And we just knocked out one!
We see that in dmesg:
kvm: disabling virtualization on CPU3                                                                                                                       
CPU 3 is now offline
Hmm, are you thinking what I'm thinking?
kvm: disabling virtualization on CPU2                                                                                                                       
CPU 2 is now offline                                                                                                                                        
kvm: disabling virtualization on CPU1                                                                                                                       
CPU 1 is now offline                                                                                                                                        
SMP alternatives: switching to UP code
Wheeee. I just castrated it to a single core! I actually didn't check if the kernel lets me take CPU0 offline. That would be hilarious. Anyway ...
echo  > /sys/devices/system/cpu/cpu1/online
And we just gained a CPU:
SMP alternatives: switching to SMP code                                                                                                                     
Booting processor 1 APIC 0x1 ip 0x6000                                                                                                                      
Initializing CPU#1                                                                                                                                          
Calibrating delay using timer specific routine.. 5200.20 BogoMIPS (lpj=10400418)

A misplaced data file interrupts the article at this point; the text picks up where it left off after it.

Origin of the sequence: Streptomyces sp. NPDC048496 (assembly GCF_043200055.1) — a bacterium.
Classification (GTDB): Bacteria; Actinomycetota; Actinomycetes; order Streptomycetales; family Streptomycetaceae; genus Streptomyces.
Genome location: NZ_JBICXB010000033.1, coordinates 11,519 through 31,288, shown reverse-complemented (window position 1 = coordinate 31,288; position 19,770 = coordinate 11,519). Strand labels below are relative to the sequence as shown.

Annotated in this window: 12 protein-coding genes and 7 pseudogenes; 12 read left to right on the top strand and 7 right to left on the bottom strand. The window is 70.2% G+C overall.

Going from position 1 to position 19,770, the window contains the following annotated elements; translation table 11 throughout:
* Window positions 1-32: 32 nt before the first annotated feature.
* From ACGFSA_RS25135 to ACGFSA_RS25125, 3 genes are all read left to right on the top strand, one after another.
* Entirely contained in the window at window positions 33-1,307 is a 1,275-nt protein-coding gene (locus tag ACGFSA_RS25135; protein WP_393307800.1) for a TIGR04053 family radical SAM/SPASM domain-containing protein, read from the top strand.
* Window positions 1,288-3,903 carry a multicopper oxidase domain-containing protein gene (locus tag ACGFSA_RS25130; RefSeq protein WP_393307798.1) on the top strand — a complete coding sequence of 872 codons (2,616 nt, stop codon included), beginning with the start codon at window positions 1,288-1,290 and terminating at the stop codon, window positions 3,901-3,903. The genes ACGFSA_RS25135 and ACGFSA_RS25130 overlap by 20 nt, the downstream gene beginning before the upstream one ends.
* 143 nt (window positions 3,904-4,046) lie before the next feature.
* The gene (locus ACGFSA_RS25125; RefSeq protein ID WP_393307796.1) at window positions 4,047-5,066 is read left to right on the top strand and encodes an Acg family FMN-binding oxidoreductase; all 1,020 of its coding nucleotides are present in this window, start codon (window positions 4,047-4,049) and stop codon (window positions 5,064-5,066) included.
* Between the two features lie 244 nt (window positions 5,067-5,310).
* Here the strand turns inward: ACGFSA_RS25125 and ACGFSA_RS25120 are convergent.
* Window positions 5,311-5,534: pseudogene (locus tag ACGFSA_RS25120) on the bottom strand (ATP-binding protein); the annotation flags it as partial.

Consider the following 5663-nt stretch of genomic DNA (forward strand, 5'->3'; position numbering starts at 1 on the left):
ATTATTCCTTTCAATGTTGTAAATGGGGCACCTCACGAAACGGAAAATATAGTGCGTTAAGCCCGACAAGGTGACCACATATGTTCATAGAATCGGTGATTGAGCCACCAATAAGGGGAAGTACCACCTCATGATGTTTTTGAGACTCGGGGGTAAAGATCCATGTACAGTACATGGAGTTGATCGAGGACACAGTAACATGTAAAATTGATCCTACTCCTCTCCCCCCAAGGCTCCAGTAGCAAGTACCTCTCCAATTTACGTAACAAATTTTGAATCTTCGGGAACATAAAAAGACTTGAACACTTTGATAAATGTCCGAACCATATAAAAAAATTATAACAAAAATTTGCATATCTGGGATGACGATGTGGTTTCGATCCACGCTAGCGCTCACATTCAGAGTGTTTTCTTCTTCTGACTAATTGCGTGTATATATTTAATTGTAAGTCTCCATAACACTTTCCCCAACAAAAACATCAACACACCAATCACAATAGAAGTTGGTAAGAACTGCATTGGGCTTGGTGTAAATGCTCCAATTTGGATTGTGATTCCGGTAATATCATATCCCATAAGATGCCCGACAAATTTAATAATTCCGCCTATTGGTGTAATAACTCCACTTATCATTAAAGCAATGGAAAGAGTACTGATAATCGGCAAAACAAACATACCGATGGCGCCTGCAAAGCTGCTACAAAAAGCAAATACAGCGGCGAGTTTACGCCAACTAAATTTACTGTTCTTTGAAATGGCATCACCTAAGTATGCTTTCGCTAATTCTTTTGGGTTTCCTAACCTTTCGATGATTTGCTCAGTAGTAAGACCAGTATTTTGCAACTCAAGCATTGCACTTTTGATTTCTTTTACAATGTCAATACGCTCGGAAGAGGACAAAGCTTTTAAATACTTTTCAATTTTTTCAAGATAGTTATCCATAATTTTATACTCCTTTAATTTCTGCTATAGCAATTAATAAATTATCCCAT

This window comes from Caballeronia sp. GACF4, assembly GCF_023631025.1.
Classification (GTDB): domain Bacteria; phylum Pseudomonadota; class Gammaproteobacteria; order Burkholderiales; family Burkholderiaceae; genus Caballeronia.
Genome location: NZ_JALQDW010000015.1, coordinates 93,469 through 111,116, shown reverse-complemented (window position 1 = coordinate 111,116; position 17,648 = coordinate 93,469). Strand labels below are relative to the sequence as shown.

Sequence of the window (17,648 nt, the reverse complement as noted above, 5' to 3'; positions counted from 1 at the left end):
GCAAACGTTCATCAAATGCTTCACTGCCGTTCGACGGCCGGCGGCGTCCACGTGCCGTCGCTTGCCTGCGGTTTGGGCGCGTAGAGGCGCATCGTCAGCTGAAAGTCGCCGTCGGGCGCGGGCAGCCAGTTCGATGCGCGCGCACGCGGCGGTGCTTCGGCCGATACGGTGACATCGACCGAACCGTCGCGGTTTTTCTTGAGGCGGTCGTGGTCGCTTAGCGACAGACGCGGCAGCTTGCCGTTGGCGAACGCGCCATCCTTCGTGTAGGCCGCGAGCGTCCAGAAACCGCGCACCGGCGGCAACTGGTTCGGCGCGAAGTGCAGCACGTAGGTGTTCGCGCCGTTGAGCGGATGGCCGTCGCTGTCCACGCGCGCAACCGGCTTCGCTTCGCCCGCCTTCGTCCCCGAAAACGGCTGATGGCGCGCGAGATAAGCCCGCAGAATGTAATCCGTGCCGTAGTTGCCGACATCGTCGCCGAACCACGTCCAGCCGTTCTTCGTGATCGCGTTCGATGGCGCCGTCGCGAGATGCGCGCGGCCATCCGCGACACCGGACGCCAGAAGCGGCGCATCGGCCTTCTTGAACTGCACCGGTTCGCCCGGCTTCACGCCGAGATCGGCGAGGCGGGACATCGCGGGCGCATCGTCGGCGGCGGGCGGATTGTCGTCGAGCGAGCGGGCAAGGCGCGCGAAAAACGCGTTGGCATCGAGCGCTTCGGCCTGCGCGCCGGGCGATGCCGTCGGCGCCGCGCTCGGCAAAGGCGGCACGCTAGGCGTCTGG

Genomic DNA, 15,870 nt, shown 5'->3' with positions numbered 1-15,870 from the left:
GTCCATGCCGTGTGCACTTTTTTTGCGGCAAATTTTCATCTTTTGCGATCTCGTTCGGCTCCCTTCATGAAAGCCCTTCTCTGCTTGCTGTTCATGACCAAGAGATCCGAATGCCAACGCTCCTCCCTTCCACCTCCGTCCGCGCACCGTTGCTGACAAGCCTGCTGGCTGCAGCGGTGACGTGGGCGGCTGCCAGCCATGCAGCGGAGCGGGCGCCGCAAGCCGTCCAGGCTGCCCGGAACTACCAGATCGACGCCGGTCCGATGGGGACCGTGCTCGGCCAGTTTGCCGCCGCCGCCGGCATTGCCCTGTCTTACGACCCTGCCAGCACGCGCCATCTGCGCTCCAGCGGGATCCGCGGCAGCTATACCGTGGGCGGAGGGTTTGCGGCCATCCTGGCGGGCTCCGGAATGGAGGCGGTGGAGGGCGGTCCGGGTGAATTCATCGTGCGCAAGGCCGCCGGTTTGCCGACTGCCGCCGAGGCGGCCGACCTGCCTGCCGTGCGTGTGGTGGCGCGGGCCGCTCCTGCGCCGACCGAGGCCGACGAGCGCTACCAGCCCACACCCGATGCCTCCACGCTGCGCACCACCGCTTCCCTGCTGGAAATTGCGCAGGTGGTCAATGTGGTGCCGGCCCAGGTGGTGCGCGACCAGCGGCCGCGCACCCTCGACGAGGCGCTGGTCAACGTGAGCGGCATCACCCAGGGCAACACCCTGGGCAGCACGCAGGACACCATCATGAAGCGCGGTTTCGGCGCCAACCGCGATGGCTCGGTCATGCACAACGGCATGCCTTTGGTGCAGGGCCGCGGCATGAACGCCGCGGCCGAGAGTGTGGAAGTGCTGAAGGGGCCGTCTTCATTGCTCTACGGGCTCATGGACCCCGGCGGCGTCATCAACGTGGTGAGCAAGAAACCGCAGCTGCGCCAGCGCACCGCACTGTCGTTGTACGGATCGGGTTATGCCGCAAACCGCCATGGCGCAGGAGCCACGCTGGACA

CPU: L1 I Cache: 64K (64 bytes/line), D cache 64K (64 bytes/line)                                                                                           
CPU: L2 Cache: 512K (64 bytes/line)                                                                                                                         
CPU 1/0x1 -> Node 0                                                                                                                                         
CPU: Physical Processor ID: 0                                                                                                                               
CPU: Processor Core ID: 1                                                                                                                                   
CPU1: AMD Phenom(tm) 9950 Quad-Core Processor stepping 03                                                                                                   
checking TSC synchronization [CPU#0 -> CPU#1]: passed.                                                                                                      
kvm: enabling virtualization on CPU1 
This is seriously wicked. Now I just need to figure out how to bolt that onto powermanagement so that the machine knocks out cores when idle and powersaves. Linux never gets boring ...

Posted by Patrick | Permalink

Tue Nov 17 20:15:18 CET 2009

"Random crashes" with glibc 2.10 and 2.11

As documented in this bug (which mirrors an upstream bug here there's a bug in glibc 2.10 and 2.11, and this one seems to be easy to hit. Multithreaded apps "randomly" crash with "Invalid free" and other confusing errors. A hackaround is to unset or empty the environment variable "MALLOC_CHECK_". For me setting MALLOC_CHECK_="" before starting some of the affected packages seems to completely hide the error, now we can only hope that the gentoo glibc gets this patch soon.

Posted by Patrick | Permalink

Tue Nov 17 19:47:10 CET 2009

Awesome portage options

For the rest of this post I'll only consider portage 2.2. Most options are in portage 2.1 already, but I'm a lazy bum, so I don't compare to see what's what.

You can set PORTAGE_DEFAULT_OPS in /etc/make.conf, but if you add --ask you will have trouble running emerge from a script. --ignore-default-opts disables those defaults so you can run emerge --sync in a cronjob again.

Sets are really great, --list-sets shows you which are available. Just have a look, there are some nice ones - "security", "installed", "unavailable" ... they can help streamline some tasks. I find their names quite self-explanatory.

If you want to put something into the world file without rebuilding it use --noreplace, and if you want to remove it again use --deselect.